Another report in German magazine Der Spiegel quoted Andrew Schafer, a Protestant Christian church official tasked with monitoring cults, as saying Jones’s congregation in Cologne numbered only around 100, and Jones was “delusional”.

The US has a free press, a responsive two-party democracy, a vibrant civil society, a relatively independent judiciary, and an engaged intellectual minority. The US ship of state also has an uncanny ability to steer herself back on an even keel, after lurching to extremes and almost capsizing. One recent example was the election of a black, charismatic President, after two disastrous terms of militant extremism under Bush the Younger.

Cowards in charge

Now we can compare the US response to its alarming religious crisis, with Sarawak’s and Malaysia’s reaction to our locally expressed views.

Our Barisan Nasional (BN) government has a long and not-so-proud history of censorship and suppression of information.

Recently, chief minister Taib Mahmud saw red over a perfectly rational Bernama article printed in the Sarawak Tribune. The article was an analysis of Taib’s melodramatic sandiwara that he was mulling over retiring before the state election.

Taib’s daughter threw a royal tantrum at the Tribune office, and sacked editor Paul Si. The Tribune staff were then bound by a gag order on their editor’s arbitrary removal. This was not so much a storm in a teacup, as it was a whirlpool in a toilet bowl.

The Sarawak United People’s Party (SUPP), under the desperate and chaotic leadership of George Chan, has maintained a gag order on all its members (except Chan himself) from speaking on the party’s grim prospects in the state BN.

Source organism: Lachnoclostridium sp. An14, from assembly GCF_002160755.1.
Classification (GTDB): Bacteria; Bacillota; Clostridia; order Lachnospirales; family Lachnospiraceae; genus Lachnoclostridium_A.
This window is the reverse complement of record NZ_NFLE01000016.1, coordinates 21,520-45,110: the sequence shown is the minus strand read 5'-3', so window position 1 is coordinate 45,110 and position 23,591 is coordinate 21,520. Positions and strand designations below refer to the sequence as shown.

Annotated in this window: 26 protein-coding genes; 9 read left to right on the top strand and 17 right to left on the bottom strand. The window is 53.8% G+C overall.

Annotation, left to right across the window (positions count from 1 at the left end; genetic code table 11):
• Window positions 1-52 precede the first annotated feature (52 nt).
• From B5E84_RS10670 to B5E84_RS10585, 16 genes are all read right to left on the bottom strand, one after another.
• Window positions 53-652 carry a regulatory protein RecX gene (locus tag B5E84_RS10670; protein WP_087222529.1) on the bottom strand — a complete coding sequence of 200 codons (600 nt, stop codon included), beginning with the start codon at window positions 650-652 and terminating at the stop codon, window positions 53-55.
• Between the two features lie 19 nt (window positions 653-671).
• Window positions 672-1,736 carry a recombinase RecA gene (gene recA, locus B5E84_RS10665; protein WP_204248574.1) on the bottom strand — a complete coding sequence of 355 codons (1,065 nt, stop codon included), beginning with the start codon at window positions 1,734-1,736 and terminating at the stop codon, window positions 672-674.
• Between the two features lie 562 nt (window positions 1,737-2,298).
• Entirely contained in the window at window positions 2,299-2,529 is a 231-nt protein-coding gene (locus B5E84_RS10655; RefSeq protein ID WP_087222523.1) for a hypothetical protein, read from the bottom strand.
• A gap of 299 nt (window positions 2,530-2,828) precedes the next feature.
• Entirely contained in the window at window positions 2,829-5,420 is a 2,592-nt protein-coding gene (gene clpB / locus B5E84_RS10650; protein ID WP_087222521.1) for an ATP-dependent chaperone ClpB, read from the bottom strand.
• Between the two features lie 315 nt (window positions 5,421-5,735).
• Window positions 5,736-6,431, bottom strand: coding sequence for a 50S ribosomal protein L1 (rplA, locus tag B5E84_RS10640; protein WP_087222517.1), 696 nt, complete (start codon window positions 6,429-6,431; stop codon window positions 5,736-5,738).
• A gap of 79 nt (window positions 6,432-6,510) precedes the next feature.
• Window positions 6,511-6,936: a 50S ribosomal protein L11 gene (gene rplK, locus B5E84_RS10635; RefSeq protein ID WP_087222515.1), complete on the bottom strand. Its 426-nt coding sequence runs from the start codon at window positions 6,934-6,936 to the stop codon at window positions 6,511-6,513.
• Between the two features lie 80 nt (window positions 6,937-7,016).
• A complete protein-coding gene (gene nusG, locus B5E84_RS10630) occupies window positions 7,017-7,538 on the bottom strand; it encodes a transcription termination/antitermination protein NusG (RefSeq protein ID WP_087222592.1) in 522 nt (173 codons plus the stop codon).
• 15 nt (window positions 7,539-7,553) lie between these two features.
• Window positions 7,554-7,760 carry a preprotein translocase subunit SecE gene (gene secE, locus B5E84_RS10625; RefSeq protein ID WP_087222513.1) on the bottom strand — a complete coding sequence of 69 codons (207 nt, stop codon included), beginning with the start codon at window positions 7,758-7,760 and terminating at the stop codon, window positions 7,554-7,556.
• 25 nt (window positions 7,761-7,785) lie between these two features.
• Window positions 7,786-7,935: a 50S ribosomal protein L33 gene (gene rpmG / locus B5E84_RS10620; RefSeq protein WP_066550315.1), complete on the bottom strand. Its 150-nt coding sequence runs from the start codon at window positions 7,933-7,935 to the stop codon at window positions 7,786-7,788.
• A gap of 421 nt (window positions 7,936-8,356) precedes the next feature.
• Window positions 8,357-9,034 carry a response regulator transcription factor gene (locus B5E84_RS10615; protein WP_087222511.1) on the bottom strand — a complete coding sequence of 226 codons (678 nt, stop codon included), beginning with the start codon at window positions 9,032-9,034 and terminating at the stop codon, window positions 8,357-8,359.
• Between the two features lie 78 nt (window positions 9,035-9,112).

A Malaysian Chinese Association (MCA)-owned company sacked popular Mandarin-speaking radio host Jamaluddin Ibrahim and 988FM’s chief executive officer Wong Lai Ngo on September 8.

What was their ‘offence’? The breakfast show had been attacked by the much-ridiculed Malaysian Communications and Multimedia Commission (MCMC) for interviewing a gay pastor and a chief minister, Lim Guan Eng, from the MCA’s bitter rival, the Democratic Action Party (DAP).

After 988FM suspended Jamaluddin on August 19, the radio station issued a gag order on its other DJs, and even pulled the station’s Facebook page because of scathing criticism of its censorship.

Burning books

The cowardly acts of Taib and his PBB, of the MCA, the SUPP and the MCMC all have common threads running through them.

They impose gag orders, they silence critics, they nitpick on tiny perceived faults, and they exercise what they perceive is their raw, unrestrained power. Yet they are, in fact, lashing out from positions of weakness: they are all bodies that have been mocked by the internet-savvy public, and have lost their self-respect and relevance.

They also demonstrate Prime Minister Najib Razak’s boasts of greater press freedom in Malaysia to be as hollow and pointless as his 1Malaysia rhetoric.

Read more at: http://hornbillunleashed.wordpress.com/2010/09/10/9570/